Defence Forces chief says EU can deter Russia by ‘mass movement of troops across Europe’

Lieut Gen Seán Clancy says ‘ignoring Russian threats not an option’ for EU

The Defence Forces chief-of-staff, Lieut Gen Sean Clancy, with Taoiseach Simon Harris and Tánaiste Micheál Martin. Photograph: Colin Keegan, Collins Dublin

The European Union can deter further Russian military aggression by working to ensure large numbers of European troops can be moved quickly across the continent when required, Defence Forces chief-of-staff Lieut Gen Seán Clancy has said.

He said he intended to use his new position as chair of the European Union Military Committee, the highest military body within the EU, to foster deeper co-operation between Nato and the EU.

“One example of such co-operation is the topic of military mobility,” Lieut Gen Seán Clancy said, in remarks that will be watched more closely than ever because he will take up the new EU role 12 months from now. “A credible European deterrence to further Russian aggression demands the efficient movement of troops across a vast area of European land mass.”

Lieut Gen Clancy said the EU had been clear that “the world around it had changed” following the “illegal invasion” of Ukraine by Russia. It must “work quickly” to ensure the security of the environment provided to citizens in EU countries.

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“The illegal invasion of Ukraine and the continued attacks on the Ukrainian civilian population and their essential infrastructure represents a threat to the EU, to our values, to our prosperity and to our security,” he said. “For the EU ignoring those threats is not an option. The EU will succeed in this daunting generational task by collaborating with our regional partner Nato and the UN.”

Lieut Gen Clancy was speaking at a seminar on Nato, the UN and EU in Dublin which was attended by several EU ambassadors. It was hosted in the Belgian embassy in Dublin, which is the Nato contact point in the Republic.

He added that all 27 EU member states were now in agreement with the need to enhance the ability of European troops to move across the region in significant numbers. He cited Pesco – Permanent Structured Co-operation – as an example of fostering EU-wide military mobility. It is an initiative intended to increase military co-operation between member states in developing and procuring military equipment.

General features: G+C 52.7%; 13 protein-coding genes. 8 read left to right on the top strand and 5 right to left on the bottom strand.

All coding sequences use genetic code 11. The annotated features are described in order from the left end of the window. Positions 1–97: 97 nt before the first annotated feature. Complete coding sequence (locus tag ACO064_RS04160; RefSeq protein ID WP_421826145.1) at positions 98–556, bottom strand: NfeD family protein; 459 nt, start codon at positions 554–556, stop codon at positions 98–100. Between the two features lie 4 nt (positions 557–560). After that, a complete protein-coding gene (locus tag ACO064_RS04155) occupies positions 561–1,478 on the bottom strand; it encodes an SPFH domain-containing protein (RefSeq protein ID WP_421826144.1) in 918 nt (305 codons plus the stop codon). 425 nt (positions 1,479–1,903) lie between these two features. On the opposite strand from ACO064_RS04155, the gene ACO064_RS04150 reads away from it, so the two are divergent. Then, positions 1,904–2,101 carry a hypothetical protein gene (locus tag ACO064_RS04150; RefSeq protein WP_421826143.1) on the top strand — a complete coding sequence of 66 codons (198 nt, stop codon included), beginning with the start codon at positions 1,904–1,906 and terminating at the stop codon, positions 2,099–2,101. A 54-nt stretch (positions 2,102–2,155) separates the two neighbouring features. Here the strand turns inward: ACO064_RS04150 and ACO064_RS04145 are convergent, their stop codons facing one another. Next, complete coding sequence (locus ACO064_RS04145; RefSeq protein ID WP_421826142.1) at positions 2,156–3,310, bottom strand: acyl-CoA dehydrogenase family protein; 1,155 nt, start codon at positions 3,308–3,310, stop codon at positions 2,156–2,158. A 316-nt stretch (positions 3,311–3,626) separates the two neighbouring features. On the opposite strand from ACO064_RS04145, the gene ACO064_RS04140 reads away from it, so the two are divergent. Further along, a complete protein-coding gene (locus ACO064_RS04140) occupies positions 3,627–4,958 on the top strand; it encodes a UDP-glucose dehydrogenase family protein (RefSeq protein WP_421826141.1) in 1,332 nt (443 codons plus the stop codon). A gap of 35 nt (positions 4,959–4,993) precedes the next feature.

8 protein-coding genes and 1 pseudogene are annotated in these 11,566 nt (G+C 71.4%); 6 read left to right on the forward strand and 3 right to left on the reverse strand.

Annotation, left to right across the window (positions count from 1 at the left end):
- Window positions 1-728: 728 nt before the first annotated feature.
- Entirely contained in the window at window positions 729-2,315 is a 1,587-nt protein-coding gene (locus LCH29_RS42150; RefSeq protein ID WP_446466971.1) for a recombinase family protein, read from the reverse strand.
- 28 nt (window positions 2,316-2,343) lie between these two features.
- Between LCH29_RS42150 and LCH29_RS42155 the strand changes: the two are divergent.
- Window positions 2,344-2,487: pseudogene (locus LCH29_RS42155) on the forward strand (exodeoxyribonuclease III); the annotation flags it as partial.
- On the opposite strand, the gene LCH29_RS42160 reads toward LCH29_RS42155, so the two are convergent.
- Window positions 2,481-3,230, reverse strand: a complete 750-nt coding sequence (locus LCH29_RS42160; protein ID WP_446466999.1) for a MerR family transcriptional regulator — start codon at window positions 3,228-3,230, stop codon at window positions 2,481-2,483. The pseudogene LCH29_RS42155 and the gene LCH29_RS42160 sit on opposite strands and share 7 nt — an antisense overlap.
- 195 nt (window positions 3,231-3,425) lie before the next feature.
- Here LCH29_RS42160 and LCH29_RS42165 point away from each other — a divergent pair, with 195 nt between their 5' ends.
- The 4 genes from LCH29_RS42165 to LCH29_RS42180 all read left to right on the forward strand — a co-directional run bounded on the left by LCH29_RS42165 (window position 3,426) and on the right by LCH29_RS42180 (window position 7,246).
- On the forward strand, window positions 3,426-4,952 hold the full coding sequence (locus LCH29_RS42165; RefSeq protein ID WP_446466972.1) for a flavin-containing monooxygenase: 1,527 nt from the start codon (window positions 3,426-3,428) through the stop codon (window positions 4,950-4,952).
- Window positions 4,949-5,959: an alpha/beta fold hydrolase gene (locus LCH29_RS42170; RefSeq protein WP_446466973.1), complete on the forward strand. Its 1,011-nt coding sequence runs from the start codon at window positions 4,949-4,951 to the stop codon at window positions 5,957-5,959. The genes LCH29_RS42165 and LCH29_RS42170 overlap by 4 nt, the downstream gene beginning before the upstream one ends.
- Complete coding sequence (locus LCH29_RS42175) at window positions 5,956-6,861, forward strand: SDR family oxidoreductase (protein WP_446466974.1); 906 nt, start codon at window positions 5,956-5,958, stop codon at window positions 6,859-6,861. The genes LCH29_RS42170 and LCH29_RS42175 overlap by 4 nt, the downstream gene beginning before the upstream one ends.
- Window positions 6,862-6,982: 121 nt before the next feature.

Some of its projects include developing better approaches to cyber threats, establishing a special forces medical training centre, and projects to develop a prototype armoured infantry fighting vehicle and an EU patrol vessel. It is also intent on simplifying and standardising cross-border military transport procedures across road and rail networks, as well as through European ports and airports.

Lieut Gen Clancy added that while the United Nations was the pre-eminent peacekeeping body in the world, Russia’s illegal invasion of Ukraine and the fighting in Gaza “have demonstrated the potential to paralyse the security council”. It was, for example, a matter of concern that the UN security council had not established a peacekeeping operation in over a decade.

That was a reference to the fact that resolutions for the creation of UN peacekeeping missions can be very easily be blocked, especially by the five permanent members of the security council, including Russia.

A former Air Corps pilot from Co Cork, Lieut Gen Clancy beat senior military officers from Poland and Slovenia in a secret vote in May to secure his position as chair of the EU military committee next May. At that point he will be promoted to a four-star general, becoming the first Irish officer to hold the rank, and will step down from his position leading the Defence Forces.

As well as chairing the military committee Lieut Gen Clancy will serve as the senior military adviser to the high representative of the union for foreign affairs and security policy, a position currently held by Josep Borrell.

Conor Lally

Conor Lally

Conor Lally is Security and Crime Editor of The Irish Times